Intro to Networked Collaboration

Comments on Long-tail and Cluetrain

I really enjoyed reading these again.

Long-tail is really an inspiration, and I am working with publishers and other content people to help them understand the concepts and figure out how to use Google Book Search, or Live Book Search and semantic tagging to reach that untapped market that is doing searches for obscure topics online. I know from my publishing days that the back-list carries the House and getting just another one of those almost out of print and completely amortized books sold can really stack up new revenues with like 80% margin!

It is also a big hope of mine that lots of Americans will learn how to tap into the long-tail to develop their own quirky niche product businesses to free themselves from ‘dependency’ on corporate jobs.  I love that, we used to be ‘dependent’ on the welfare state or some such, but now we need to fix our dependency on corporate jobs which is really unhealthy for family life and lots of other life related factors! We really have to get over that as a nation, and take back capitalism for the citizens!

Web, search and the long-tail really eliminate the reasons for growth of corporations in the first place. Distribution networks, supply chains, vertical and horizontal integration, capital risk, etc etc.  Now, we can find each other, source components, work collaboratively and virtually with no overheads, ship our stuff around without needing a big company behind us to buy a lot of capital intensive stuff.  Use the LLC or the LLP, or the cooperative legal forms for ourselves.  We can truly capitalize on our ideas, Intellectual Property, talent for discovering and meeting unmet needs, marketing, etc. to make little businesses for ourselves and the ones we love (or love to work with!). YEAH! This cuts into the stuff Cluetrain covers on de-skilling. I am all for ‘re-skilling’ and getting the value-add pay-off back to the producer, creator and innovator, not the financial engineer who has frankly blown it (but he had a good century plus run)!

Cluetrain was one of our inspirations at work back in like 2000!  I always enjoyed it and looked forward to the day when it is real.  I knew back then that eventually businesses would become like publishers and start to give lots of content to their customers and also eventually network people together to simulate what happens at conferences, and change the way selling and service happens. This is a real way to facilitate a market place.

My favorite part are references to ‘convivial communities’ or ‘knowledge ecologies’ and how we can get collaborative technologies to facilitate those. That is what I am waiting for and want to be a part of. This kind of thing is already transforming new product development and innovation with great results for smart companies.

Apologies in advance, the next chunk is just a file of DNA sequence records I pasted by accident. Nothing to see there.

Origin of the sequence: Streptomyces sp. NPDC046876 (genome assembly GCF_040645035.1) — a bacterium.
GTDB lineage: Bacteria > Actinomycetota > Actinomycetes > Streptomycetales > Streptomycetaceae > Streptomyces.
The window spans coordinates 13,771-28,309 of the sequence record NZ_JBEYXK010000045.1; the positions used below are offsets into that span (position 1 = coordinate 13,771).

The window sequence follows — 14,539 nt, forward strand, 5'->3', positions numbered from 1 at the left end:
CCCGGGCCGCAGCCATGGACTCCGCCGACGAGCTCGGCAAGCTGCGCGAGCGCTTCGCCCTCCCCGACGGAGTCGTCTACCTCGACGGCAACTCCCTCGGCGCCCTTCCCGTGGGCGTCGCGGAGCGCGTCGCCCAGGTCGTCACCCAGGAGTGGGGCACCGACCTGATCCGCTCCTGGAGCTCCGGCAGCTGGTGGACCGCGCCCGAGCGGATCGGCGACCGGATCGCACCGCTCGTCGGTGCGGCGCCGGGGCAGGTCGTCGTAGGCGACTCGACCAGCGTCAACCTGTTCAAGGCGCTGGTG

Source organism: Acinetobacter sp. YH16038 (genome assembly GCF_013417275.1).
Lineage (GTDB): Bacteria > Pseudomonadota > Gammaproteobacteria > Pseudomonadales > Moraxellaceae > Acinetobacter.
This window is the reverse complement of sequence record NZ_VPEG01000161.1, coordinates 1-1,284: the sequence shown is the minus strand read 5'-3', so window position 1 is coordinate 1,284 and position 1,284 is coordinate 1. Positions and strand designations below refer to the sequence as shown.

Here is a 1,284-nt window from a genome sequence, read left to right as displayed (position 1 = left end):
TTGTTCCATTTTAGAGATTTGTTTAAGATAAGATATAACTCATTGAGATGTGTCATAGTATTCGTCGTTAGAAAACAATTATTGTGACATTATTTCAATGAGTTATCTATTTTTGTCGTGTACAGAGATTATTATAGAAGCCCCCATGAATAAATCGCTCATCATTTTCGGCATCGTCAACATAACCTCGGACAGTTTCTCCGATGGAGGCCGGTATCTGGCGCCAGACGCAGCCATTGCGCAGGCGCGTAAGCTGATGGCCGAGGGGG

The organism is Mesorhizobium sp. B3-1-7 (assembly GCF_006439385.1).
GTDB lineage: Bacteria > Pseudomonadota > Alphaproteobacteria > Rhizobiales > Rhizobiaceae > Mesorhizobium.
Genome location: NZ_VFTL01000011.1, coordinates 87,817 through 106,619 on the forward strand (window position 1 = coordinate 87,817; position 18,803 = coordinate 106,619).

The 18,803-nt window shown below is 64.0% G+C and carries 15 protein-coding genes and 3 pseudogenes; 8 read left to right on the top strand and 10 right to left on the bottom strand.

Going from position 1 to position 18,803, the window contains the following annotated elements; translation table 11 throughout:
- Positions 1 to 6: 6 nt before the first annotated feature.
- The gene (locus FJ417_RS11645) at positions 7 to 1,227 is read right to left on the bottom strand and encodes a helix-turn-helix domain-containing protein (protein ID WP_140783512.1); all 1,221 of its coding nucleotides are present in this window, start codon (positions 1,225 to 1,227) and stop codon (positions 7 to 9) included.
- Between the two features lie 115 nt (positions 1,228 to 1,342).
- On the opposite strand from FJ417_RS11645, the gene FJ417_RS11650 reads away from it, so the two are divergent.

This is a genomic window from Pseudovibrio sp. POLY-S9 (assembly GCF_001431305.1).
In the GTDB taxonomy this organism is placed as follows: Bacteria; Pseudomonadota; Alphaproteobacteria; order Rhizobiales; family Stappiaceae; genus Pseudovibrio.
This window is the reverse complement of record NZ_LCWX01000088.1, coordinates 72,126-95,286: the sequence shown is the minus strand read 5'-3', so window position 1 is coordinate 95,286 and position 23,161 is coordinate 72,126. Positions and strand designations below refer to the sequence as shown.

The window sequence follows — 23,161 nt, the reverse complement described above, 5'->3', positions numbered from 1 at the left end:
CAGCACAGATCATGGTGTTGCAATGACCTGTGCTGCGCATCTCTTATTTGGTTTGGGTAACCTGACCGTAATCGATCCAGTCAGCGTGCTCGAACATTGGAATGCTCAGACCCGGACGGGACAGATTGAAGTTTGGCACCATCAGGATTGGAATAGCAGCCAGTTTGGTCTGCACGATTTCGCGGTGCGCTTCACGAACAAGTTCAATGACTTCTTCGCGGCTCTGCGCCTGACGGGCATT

I totally like Cluetrain, although some of the historic references like to industrial revolution, or the whole history of spice trades, caravans, etc to be a bit simplistic and not very well informed.

There were dozens of models of ‘horseless carriages’ before the Model T ever came on the market.  By then, Ford knew that three wheeled cars with rudders steering them from the back were not going to work, or that stainless steel was not the right material to use, or that windscreens were needed to keep mud off the passengers. A whole lot was figured out by the time Ford made is four wheel, four door with steering on the left hand side, windshield in the front, etc.  The big point was it was cheap, so if wasn’t differentiated because they were moving up the curve to later adopters. The early adopters had played around with these cars for years, and it was the crossing the chasm part that Ford got right. Those principles still hold true today in software or any other technology product.

The references to Marx are just too glib. Marx was way before Taylor and Ford, and the ‘distrust’ between workers and managment was already a big deal way back in Victorian times. Charles Dickens stories and the lives of the kids in David Copperfield, debtors prisons, orphanages, work houses, etc are a great illustration of this. Those conflicts were way in place already in Europe when Marx wrote his books.  There were already dehumanising and debilitating fabrics mills in France, England, Holland when the Pilgrims came here in the early 1600s. My ancestors were weaving linen in workshops already in France and Germany by the late 1500s.  Marx wrote to respond to those conflicts which had spread all around Europe in lots more industries by 1800s when he wrote.  Taylor and Ford came way later in the US in the 20th Century.

But, it is certainly true that today, we have a lot more tools and capabilities for differentiation and mass customization, and opportunities for us to be more productive and satisfied, and engaged in meaningful creative work with the rewards accruing directly to us.  That is the promise of the future for us. Long-tail and search, and maybe some of the collaborative networking stuff emerging will help us realize that promise. Can’t wait.

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October 30, 2008 - Posted by | Uncategorized

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